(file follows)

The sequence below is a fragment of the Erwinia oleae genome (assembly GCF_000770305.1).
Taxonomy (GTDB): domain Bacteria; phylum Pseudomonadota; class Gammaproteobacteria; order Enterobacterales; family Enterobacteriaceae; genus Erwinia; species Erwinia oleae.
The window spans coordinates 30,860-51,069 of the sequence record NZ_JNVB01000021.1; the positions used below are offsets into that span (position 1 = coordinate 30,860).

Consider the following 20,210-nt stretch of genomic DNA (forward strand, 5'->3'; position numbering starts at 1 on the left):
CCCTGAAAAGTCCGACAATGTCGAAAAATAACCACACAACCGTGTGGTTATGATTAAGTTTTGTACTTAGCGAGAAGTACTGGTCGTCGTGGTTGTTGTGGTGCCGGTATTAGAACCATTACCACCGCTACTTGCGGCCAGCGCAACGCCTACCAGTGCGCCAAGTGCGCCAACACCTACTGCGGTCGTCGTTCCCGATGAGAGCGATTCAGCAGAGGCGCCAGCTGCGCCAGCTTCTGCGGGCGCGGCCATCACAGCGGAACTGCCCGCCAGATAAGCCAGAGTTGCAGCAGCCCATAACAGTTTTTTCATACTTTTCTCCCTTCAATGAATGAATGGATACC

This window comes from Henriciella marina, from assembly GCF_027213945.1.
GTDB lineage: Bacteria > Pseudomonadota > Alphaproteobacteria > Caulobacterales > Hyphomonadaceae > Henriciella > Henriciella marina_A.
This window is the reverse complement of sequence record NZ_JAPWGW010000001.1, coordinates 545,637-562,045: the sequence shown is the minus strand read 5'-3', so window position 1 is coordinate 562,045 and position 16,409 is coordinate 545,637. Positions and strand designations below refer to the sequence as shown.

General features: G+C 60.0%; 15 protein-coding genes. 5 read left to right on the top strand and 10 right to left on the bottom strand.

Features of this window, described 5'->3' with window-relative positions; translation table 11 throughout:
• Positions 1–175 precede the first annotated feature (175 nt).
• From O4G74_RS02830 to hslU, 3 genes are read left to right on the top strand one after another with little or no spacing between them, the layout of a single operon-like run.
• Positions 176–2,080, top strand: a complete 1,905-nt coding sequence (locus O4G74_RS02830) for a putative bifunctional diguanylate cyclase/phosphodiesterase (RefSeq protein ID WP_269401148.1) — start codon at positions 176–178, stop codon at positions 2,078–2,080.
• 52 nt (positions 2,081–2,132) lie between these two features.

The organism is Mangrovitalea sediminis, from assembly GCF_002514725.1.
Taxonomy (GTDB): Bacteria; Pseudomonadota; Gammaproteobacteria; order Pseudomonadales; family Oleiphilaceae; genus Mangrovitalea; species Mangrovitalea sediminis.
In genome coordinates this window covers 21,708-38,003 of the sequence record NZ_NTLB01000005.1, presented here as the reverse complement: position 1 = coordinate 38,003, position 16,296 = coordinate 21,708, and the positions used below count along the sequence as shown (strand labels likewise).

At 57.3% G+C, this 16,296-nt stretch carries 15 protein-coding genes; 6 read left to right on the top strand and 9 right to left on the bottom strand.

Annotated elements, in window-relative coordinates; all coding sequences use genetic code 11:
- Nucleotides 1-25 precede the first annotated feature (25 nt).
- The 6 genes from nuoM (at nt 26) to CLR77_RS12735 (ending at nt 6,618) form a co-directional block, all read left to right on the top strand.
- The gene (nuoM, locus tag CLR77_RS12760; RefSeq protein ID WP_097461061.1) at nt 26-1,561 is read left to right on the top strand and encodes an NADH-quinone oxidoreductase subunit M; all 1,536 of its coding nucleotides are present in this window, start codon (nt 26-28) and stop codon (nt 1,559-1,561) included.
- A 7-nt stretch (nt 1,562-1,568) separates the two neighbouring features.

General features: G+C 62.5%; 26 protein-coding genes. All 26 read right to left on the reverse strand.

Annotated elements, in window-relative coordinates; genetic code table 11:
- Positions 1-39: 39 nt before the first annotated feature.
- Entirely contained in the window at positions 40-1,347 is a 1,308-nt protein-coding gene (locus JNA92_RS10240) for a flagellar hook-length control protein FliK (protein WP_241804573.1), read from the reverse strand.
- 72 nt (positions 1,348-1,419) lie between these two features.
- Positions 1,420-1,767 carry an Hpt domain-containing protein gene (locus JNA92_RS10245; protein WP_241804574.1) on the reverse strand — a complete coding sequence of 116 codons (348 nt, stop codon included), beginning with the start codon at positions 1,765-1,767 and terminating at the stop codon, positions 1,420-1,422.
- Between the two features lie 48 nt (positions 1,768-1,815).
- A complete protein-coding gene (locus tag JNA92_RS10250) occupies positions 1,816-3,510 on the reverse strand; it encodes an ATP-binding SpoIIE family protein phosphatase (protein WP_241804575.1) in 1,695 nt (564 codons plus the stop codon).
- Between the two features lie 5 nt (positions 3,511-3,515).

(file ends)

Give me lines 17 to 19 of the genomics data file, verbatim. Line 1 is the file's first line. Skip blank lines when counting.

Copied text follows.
In genome coordinates this window covers 21,708-38,003 of the sequence record NZ_NTLB01000005.1, presented here as the reverse complement: position 1 = coordinate 38,003, position 16,296 = coordinate 21,708, and the positions used below count along the sequence as shown (strand labels likewise).

At 57.3% G+C, this 16,296-nt stretch carries 15 protein-coding genes; 6 read left to right on the top strand and 9 right to left on the bottom strand.

Annotated elements, in window-relative coordinates; all coding sequences use genetic code 11: